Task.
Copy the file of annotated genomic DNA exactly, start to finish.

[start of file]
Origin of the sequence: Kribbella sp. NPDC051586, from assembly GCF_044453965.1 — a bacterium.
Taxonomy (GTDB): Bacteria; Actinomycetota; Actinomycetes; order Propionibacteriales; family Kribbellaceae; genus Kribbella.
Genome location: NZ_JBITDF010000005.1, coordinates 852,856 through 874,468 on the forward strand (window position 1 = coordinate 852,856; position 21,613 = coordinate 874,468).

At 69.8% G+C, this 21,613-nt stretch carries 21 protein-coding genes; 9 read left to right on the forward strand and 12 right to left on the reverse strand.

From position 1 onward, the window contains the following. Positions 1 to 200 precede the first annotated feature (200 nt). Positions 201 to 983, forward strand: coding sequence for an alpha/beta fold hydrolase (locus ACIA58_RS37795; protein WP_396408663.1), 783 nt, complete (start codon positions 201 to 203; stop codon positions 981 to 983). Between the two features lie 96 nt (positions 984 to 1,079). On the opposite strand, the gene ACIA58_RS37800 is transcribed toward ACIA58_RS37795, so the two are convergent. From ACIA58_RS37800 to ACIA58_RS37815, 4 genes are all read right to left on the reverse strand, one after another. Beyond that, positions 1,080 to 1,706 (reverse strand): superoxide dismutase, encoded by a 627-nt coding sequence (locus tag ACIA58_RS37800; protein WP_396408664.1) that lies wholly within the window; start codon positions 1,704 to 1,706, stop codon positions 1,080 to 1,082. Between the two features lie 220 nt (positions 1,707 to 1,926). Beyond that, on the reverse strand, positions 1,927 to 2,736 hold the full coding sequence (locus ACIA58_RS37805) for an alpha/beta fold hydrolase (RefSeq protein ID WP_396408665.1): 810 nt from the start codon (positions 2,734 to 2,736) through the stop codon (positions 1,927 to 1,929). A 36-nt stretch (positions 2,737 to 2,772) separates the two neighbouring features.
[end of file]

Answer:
Origin of the sequence: Kribbella sp. NPDC051586, from assembly GCF_044453965.1 — a bacterium.
Taxonomy (GTDB): Bacteria; Actinomycetota; Actinomycetes; order Propionibacteriales; family Kribbellaceae; genus Kribbella.
Genome location: NZ_JBITDF010000005.1, coordinates 852,856 through 874,468 on the forward strand (window position 1 = coordinate 852,856; position 21,613 = coordinate 874,468).

At 69.8% G+C, this 21,613-nt stretch carries 21 protein-coding genes; 9 read left to right on the forward strand and 12 right to left on the reverse strand.

From position 1 onward, the window contains the following. Positions 1 to 200 precede the first annotated feature (200 nt). Positions 201 to 983, forward strand: coding sequence for an alpha/beta fold hydrolase (locus ACIA58_RS37795; protein WP_396408663.1), 783 nt, complete (start codon positions 201 to 203; stop codon positions 981 to 983). Between the two features lie 96 nt (positions 984 to 1,079). On the opposite strand, the gene ACIA58_RS37800 is transcribed toward ACIA58_RS37795, so the two are convergent. From ACIA58_RS37800 to ACIA58_RS37815, 4 genes are all read right to left on the reverse strand, one after another. Beyond that, positions 1,080 to 1,706 (reverse strand): superoxide dismutase, encoded by a 627-nt coding sequence (locus tag ACIA58_RS37800; protein WP_396408664.1) that lies wholly within the window; start codon positions 1,704 to 1,706, stop codon positions 1,080 to 1,082. Between the two features lie 220 nt (positions 1,707 to 1,926). Beyond that, on the reverse strand, positions 1,927 to 2,736 hold the full coding sequence (locus ACIA58_RS37805) for an alpha/beta fold hydrolase (RefSeq protein ID WP_396408665.1): 810 nt from the start codon (positions 2,734 to 2,736) through the stop codon (positions 1,927 to 1,929). A 36-nt stretch (positions 2,737 to 2,772) separates the two neighbouring features.